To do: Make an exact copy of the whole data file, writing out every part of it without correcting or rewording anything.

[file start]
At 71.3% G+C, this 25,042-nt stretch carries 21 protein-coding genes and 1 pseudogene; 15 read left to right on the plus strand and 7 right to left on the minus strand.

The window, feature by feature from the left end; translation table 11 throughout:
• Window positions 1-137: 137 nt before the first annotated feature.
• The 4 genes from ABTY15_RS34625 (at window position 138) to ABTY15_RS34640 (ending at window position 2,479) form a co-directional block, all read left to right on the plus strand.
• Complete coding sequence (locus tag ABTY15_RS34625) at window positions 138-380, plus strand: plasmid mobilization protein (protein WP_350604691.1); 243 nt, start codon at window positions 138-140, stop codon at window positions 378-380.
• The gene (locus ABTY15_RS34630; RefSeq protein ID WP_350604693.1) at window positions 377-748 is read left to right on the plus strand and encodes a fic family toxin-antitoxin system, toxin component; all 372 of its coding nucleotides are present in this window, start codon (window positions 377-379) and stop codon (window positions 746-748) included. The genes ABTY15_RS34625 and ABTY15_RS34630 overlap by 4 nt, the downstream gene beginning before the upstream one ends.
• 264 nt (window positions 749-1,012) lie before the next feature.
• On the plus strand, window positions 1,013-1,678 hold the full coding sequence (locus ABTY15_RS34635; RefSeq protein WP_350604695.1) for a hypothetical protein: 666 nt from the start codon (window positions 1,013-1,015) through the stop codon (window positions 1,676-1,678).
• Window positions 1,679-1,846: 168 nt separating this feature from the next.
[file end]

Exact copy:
At 71.3% G+C, this 25,042-nt stretch carries 21 protein-coding genes and 1 pseudogene; 15 read left to right on the plus strand and 7 right to left on the minus strand.

The window, feature by feature from the left end; translation table 11 throughout:
• Window positions 1-137: 137 nt before the first annotated feature.
• The 4 genes from ABTY15_RS34625 (at window position 138) to ABTY15_RS34640 (ending at window position 2,479) form a co-directional block, all read left to right on the plus strand.
• Complete coding sequence (locus tag ABTY15_RS34625) at window positions 138-380, plus strand: plasmid mobilization protein (protein WP_350604691.1); 243 nt, start codon at window positions 138-140, stop codon at window positions 378-380.
• The gene (locus ABTY15_RS34630; RefSeq protein ID WP_350604693.1) at window positions 377-748 is read left to right on the plus strand and encodes a fic family toxin-antitoxin system, toxin component; all 372 of its coding nucleotides are present in this window, start codon (window positions 377-379) and stop codon (window positions 746-748) included. The genes ABTY15_RS34625 and ABTY15_RS34630 overlap by 4 nt, the downstream gene beginning before the upstream one ends.
• 264 nt (window positions 749-1,012) lie before the next feature.
• On the plus strand, window positions 1,013-1,678 hold the full coding sequence (locus ABTY15_RS34635; RefSeq protein WP_350604695.1) for a hypothetical protein: 666 nt from the start codon (window positions 1,013-1,015) through the stop codon (window positions 1,676-1,678).
• Window positions 1,679-1,846: 168 nt separating this feature from the next.